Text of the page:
The Top 5 Cultural Differences Between Spain and the U.S.

Jocelyne Becerra Garcia is a student at the University of Colorado Boulder and an ISA Featured Blogger. She studied abroad with ISA in Salamanca, Spain.

Do you know what culture shock feels like? Well let me tell you. According to me, it’s this feeling that you get when you’re in a whole new environment that’s unlike anything you’ve ever experienced before and for the most part you feel like you’re on the outside looking in. You’re a lot more sensitive to things because you don’t want to appear abnormal or different, yet you can’t help but make mistakes. At times, culture shock can leave you feeling uncomfortable, but for me, it’s a blessing in disguise.  Here are 5 cultural shocks (or blessings in disguise) that I experienced during my time in the beautifully antiquated city of Salamanca, Spain.

  1. Store Hours


Once upon a time after my last class ended at 14:30 I began my short walk to La Perfumeria (store that sells beauty products like soap, make-up, toothbrushes etc) to run some errands. From the outside I noticed the lights inside were off, it was completely dark and no one was in this petite store but for some reason I attempted to go in anyway. With my mind still running on U.S norms, I thought to myself, “it’s 14:40… how could they not be opened?” I tried going in but, of course, the door was locked. In the U.S, stores are opened all day, err’day (even on Christmas!), but Salamanca has its own rules. It turns out many private owned businesses close from 14:00 to 16:00 because, in the words of one of my good friends, “businesses are willing to lose profits and time during the day to close for siesta.” Which brings me to my next point.

  1. Siesta


What is it? A nap after eating lunch. I was very excited to come to Spain and have naps be a norm. Before I left to Spain, I heard numerous times that siestas are a very Spanish thing to do. BUT WAIT. Siestas are actually not very common amongst the Spaniards, at least not all year round like I assumed. My grammar teacher Lula explained that siestas are very common during the summer for the Spanish and the reason for this is that during the summer it’s too hot to go outside and meriendar (light meal before since the typical times to eat are 9am, 2pm and 9pm). Ergo, the next best thing is to have a siesta. Many foreigners assume it’s a year round thing. Unfortunately, I was one of these foreigners, but you’re reading this so you won’t make the same mistake I did! Don’t worry, I got you. :)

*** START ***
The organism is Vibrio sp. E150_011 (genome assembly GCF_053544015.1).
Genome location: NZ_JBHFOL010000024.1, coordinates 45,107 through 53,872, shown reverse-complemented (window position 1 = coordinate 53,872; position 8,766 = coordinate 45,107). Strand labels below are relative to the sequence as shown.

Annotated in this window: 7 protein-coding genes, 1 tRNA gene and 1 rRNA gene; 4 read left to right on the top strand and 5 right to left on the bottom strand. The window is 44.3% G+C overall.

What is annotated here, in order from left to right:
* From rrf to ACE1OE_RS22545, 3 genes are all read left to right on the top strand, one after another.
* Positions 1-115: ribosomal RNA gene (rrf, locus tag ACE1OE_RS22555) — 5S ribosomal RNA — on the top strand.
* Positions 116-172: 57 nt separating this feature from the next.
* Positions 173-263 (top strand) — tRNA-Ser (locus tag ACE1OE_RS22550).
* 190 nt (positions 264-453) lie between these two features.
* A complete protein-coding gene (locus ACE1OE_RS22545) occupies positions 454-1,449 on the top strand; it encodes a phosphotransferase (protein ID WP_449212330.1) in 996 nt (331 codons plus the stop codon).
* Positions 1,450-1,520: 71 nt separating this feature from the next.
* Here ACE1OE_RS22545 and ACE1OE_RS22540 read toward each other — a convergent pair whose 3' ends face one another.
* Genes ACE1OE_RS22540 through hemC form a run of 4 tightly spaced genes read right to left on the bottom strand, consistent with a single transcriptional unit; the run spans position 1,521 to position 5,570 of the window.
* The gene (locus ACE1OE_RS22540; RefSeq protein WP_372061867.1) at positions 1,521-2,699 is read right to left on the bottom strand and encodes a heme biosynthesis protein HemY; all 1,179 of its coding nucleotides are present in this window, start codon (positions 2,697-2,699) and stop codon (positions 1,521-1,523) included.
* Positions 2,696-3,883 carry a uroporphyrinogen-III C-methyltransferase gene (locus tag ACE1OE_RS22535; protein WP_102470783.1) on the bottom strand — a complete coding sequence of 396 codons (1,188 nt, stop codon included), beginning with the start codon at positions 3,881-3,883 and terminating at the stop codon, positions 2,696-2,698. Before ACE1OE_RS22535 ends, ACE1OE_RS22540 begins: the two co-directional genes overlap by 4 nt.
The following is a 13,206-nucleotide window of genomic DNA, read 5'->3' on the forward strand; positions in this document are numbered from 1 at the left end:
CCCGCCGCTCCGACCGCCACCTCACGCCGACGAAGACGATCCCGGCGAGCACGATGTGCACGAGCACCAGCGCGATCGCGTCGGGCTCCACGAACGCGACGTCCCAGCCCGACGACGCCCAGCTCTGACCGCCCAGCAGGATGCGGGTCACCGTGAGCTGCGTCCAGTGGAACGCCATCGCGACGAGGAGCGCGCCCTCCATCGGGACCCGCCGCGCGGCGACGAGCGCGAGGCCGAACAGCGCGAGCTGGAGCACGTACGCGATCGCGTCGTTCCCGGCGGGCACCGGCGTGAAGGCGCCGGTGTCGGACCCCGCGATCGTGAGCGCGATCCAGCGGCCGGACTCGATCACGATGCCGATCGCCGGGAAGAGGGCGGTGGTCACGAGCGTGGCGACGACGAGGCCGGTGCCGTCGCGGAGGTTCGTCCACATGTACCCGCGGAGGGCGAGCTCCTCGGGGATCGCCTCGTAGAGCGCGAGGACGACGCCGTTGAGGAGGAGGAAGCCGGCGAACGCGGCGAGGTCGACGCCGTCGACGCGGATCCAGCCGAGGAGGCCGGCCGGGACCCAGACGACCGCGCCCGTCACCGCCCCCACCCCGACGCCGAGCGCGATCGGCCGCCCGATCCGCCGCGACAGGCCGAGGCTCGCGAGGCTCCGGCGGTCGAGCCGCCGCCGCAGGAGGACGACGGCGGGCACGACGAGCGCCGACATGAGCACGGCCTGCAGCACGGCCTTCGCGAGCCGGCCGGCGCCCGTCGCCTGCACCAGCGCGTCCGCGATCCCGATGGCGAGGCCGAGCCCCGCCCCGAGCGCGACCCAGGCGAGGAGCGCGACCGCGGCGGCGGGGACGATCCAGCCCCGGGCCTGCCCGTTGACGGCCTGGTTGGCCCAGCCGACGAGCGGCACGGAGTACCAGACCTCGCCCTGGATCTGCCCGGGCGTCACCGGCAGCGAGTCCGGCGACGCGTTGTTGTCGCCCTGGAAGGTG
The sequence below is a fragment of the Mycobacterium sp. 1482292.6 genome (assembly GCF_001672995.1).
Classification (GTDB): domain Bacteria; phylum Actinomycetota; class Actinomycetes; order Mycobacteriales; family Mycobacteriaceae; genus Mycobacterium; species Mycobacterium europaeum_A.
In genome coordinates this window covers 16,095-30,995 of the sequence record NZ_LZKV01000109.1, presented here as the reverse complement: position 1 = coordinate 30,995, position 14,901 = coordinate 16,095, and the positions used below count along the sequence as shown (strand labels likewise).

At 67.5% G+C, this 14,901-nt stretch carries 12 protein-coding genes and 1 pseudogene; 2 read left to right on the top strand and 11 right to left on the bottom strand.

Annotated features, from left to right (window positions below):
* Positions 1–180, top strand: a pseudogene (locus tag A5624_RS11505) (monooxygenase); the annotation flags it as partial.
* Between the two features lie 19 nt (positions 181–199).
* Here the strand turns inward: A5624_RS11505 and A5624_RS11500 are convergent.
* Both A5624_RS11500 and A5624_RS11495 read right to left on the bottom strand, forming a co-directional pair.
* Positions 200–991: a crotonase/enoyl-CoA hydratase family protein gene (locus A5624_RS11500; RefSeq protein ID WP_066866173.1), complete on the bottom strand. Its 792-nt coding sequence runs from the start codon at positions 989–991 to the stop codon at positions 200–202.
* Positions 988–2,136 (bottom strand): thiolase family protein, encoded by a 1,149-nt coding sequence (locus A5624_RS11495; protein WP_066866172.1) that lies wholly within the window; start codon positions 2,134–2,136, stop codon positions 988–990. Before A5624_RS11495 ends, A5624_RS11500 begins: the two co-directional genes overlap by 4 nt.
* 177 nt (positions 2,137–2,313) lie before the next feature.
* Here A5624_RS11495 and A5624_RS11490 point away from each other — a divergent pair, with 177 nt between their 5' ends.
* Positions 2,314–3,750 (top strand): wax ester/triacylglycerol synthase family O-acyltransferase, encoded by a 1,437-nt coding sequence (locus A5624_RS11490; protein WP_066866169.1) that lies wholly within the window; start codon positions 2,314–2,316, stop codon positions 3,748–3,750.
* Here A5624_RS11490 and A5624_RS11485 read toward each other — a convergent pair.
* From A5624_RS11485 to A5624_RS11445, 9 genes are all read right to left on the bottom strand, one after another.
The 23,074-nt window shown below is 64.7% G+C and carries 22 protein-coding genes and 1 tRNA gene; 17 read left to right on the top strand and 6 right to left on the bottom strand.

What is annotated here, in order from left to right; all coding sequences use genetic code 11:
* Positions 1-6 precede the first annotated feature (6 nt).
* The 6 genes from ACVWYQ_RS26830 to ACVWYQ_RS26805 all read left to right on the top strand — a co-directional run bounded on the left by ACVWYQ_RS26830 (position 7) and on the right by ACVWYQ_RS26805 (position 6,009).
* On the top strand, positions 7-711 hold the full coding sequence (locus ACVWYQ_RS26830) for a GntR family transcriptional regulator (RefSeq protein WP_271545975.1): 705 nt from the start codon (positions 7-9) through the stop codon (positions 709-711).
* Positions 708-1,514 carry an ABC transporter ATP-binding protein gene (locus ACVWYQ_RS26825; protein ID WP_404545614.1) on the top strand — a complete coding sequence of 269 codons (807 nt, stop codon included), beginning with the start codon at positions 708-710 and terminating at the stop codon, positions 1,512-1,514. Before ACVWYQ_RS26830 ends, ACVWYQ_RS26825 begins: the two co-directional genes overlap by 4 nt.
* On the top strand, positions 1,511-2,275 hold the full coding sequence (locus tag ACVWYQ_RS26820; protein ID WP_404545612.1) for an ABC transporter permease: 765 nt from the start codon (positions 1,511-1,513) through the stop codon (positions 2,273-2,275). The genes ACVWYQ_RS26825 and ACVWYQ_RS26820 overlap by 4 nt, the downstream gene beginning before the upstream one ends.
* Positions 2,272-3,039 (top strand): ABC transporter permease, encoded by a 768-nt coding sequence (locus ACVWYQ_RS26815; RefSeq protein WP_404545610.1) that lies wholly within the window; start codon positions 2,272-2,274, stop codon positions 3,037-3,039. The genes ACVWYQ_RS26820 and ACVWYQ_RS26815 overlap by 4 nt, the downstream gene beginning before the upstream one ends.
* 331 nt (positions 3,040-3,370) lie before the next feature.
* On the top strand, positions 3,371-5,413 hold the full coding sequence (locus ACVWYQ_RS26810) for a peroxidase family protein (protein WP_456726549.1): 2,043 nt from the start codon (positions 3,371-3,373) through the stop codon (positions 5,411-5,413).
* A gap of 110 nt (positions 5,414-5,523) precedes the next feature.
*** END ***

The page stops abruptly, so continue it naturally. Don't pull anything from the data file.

1. Napkins


First off: tapas are small portions of food that you can get for very cheap prices and they’re perfect for sharing with friends (sometimes they’re free with a glass of wine so pour it up, pour it up!). I remember the first time I ate at a tapas bar in Madrid and I noticed that there were a lot of crumpled napkins on the floor in front of the bar. “Wow, that’s kind of rude,” I thought. Little did I know that this is surprisingly an action many tapas bars welcome. Why? Let me tell you– it makes sense! Apparently, this makes it easier for the dishwashers to wash dishes if they don’t have to worry about little napkins clogging up the sink. After all, it is easier to sweep up napkins with a broom than trying to unclog a sink. So if you notice a lot of little napkins beneath the tapas bar, please feel free to add your own to the collection. I promise it’ll be greatly appreciated!

  1. Thank you, thank you, thank you

Un dia, my grammar teacher (the same one that hilariously called us foreigners out for assuming that siestas are year round) was handing out our homework. Every 2 seconds I heard “gracias…gracias…gracias” but I didn’t think anything of it. Then all of a sudden she stops and asks “why is everyone saying thank you for homework? It’s not a gift! It’s homework! You foreigners say thank you for everything!” Apparently, in Spain “thank you” is only used when it’s necessary and appropriate, like when a waiter brings you your food, someone gives a gift, etc. I never noticed how much I used that word until now. So don’t “gracias” a lot, period.

  1. Personal space

This doesn’t exist here. Here, it’s common for strangers to bump into you on the street or abruptly cross in front of you while you’re trying to look at a shirt in Zara. On the other hand, Spaniards are very touchy so when they’re talking to you, they might grab your wrist or something like that. It’s also normal to sit very closely to each other, to the point where you feel like the person you’re talking to can see your pores. And when it’s time to leave you kiss each other’s cheeks. Remember to start on the left side always, I made the mistake of leaning right first and nearly kissed the person I was INTRODUCING myself to.

Overall, these past weeks have taught me not to be afraid of experiencing culture shocks and I have inevitably gained a richer understanding of the Spanish culture through my mistakes; in other words, I have gotten one step closer to being una española.


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